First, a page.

What are vaccines?
Vaccines are medicines that boost the immune system’s natural ability to protect the body against “foreign invaders,” mainly infectious agents, that may cause disease.
The immune system is a complex network of organs, tissues, and specialized cells that act collectively to defend the body. When an infectious microbe invades the body, the immune system recognizes it as foreign, destroys it, and “remembers” it to prevent another infection should the microbe invade the body again in the future. Vaccines take advantage of this response.
Traditional vaccines usually contain harmless versions of microbes—killed or weakened microbes, or parts of microbes—that do not cause disease but are able to stimulate an immune response against the microbes. When the immune system encounters these substances through vaccination, it responds to them, eliminates them from the body, and develops a memory of them. This vaccine-induced memory enables the immune system to act quickly to protect the body if it becomes infected by the same microbes in the future.
The immune system’s role in defending against disease-causing microbes has long been recognized. Scientists have also discovered that the immune system can protect the body against threats posed by certain damaged, diseased, or abnormal cells, including cancer cells(1).
How do vaccines stimulate the immune system?
White blood cells, or leukocytes, play the main role in immune responses. These cells carry out the many tasks required to protect the body against disease-causing microbes and abnormal cells.
Some types of leukocytes patrol the circulation, seeking foreign invaders and diseased, damaged, or dead cells. These white blood cells provide a general—or nonspecific—level of immune protection.
Other types of leukocytes, known as lymphocytes, provide targeted protection against specific threats, whether from a specific microbe or a diseased or abnormal cell. The most important groups of lymphocytes responsible for carrying out immune responses against such threats are B cells and cytotoxic (cell-killing) T cells.
B cells make antibodies, which are large secreted proteins that bind to, inactivate, and help destroy foreign invaders or abnormal cells. Most preventive vaccines, including those aimed at hepatitis B virus (HBV) and human papillomavirus (HPV), stimulate the production of antibodies that bind to specific, targeted microbes and block their ability to cause infection. Cytotoxic T cells, which are also known as killer T cells, kill infected or abnormal cells by releasing toxic chemicals or by prompting the cells to self-destruct (a process known as apoptosis).
Other types of lymphocytes and leukocytes play supporting roles to ensure that B cells and killer T cells do their jobs effectively. These supporting cells include helper T cells and dendritic cells, which help activate killer T cells and enable them to recognize specific threats.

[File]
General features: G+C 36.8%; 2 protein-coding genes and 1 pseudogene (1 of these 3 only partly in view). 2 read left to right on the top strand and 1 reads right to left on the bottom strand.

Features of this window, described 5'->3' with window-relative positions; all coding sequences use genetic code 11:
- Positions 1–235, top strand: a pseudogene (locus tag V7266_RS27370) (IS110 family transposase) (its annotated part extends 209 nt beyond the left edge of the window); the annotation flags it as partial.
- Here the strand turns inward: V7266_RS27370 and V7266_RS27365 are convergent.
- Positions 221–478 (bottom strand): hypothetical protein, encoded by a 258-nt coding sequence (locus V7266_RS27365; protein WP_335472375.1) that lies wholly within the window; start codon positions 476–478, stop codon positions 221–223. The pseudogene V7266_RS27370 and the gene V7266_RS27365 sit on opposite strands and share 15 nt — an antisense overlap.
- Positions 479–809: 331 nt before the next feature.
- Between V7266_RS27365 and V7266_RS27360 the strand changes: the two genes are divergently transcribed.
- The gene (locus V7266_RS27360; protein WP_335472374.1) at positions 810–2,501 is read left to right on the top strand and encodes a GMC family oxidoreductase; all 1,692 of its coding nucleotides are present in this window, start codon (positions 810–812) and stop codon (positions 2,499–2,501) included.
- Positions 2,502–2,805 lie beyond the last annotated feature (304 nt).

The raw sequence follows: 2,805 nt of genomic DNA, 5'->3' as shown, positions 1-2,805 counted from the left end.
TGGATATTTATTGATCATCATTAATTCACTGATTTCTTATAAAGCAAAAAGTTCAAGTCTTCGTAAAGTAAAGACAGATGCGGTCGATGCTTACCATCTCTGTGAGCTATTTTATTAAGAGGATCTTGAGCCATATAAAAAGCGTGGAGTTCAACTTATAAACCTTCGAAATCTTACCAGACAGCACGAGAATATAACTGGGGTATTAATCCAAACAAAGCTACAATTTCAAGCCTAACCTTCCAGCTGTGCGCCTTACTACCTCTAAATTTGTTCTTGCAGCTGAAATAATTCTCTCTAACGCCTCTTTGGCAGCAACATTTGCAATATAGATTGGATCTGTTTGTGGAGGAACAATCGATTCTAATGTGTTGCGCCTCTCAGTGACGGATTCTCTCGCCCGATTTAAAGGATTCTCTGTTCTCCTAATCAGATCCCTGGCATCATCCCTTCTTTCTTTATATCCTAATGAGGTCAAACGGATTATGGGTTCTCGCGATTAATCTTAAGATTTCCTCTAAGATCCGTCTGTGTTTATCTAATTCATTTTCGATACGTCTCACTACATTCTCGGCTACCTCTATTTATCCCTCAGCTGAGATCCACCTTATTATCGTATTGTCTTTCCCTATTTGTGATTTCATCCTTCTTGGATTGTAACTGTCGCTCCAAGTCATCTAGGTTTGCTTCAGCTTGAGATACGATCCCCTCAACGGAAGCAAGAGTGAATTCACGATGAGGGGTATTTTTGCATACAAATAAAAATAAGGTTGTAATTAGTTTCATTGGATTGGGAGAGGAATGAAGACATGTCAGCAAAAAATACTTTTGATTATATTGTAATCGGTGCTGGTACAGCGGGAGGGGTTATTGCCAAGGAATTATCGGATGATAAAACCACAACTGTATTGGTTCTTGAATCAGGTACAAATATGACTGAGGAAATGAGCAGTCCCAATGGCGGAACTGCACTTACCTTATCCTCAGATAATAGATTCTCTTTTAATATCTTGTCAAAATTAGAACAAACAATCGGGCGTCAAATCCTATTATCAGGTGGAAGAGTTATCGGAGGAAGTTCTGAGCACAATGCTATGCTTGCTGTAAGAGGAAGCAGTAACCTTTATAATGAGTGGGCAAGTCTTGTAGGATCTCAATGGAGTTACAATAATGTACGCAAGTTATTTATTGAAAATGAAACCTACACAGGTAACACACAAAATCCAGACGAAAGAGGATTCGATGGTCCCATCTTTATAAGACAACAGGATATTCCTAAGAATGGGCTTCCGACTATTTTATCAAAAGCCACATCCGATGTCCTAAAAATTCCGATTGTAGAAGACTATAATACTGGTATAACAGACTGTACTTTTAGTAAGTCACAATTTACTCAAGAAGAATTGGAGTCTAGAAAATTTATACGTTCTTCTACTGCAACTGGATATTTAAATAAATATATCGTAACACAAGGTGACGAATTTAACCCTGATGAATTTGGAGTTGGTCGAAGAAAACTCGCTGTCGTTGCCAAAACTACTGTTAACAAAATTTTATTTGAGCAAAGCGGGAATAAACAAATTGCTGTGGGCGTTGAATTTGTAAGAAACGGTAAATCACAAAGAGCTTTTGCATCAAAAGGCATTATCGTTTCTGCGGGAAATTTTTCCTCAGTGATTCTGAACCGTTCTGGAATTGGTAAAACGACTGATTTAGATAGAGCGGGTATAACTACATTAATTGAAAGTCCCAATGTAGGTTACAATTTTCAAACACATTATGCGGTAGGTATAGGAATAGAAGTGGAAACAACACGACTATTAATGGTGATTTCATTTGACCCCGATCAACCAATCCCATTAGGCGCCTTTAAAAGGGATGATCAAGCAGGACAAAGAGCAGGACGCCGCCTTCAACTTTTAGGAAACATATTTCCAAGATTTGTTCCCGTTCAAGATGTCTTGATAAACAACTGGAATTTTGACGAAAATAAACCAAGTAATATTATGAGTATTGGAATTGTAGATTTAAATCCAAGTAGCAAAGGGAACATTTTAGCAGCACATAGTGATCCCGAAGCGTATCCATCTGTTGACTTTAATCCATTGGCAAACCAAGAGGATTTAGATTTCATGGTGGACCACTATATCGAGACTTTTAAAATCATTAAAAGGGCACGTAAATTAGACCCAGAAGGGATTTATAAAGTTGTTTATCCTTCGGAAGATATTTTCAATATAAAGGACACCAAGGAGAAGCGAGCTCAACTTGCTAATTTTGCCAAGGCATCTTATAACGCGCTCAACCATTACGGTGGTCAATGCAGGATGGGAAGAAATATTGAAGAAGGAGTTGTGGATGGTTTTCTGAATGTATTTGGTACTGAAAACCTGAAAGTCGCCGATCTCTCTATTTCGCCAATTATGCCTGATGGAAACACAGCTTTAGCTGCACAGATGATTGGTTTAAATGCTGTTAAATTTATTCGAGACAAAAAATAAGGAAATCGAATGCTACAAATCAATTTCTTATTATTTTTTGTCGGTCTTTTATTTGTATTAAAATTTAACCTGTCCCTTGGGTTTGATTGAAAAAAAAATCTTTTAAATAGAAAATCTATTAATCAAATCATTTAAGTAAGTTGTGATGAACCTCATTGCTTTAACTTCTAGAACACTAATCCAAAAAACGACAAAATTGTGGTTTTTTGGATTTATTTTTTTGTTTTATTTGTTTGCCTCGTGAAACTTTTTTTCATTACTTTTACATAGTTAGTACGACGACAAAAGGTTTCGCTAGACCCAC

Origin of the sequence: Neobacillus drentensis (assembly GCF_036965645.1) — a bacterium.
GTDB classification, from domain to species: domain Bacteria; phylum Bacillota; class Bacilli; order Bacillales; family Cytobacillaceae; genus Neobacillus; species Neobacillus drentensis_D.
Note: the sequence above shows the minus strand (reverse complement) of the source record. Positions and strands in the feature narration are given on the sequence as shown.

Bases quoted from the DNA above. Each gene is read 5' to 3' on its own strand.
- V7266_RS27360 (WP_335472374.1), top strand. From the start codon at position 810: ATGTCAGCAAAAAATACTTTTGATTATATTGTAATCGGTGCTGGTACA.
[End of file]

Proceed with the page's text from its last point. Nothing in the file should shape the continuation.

Cancer treatment vaccines are designed to work by activating B cells and killer T cells and directing them to recognize and act against specific types of cancer. They do this by introducing one or more molecules known as antigens into the body, usually by injection. An antigen is a substance that stimulates a specific immune response. An antigen can be a protein or another type of molecule found on the surface of or inside a cell.
Microbes are recognized by the immune system as a potential threat that should be destroyed because they carry foreign or “non-self” antigens. In contrast, normal cells in the body have antigens that identify them as “self.” Self antigens tell the immune system that normal cells are not a threat and should be ignored.
Cancer cells can carry both self antigens and cancer-associated antigens. The cancer-associated antigens mark the cancer cells as abnormal, or foreign, and can cause B cells and killer T cells to mount an attack against them.
Cancer cells may also make much larger amounts of certain self antigens than normal cells. Because of their high abundance, these self antigens may be viewed by the immune system as being foreign and, therefore, may trigger an immune response against the cancer cells.
What are cancer vaccines?
Cancer vaccines are medicines that belong to a class of substances known as biological response modifiers. Biological response modifiers work by stimulating or restoring the immune system’s ability to fight infections and disease. There are two broad types of cancer vaccines:
• Preventive (or prophylactic) vaccines, which are intended to prevent cancer from developing in healthy people; and
• Treatment (or therapeutic) vaccines, which are intended to treat an existing cancer by strengthening the body’s natural defenses against the cancer.
Two types of cancer preventive vaccines are available in the United States, and one cancer treatment vaccine has recently become available.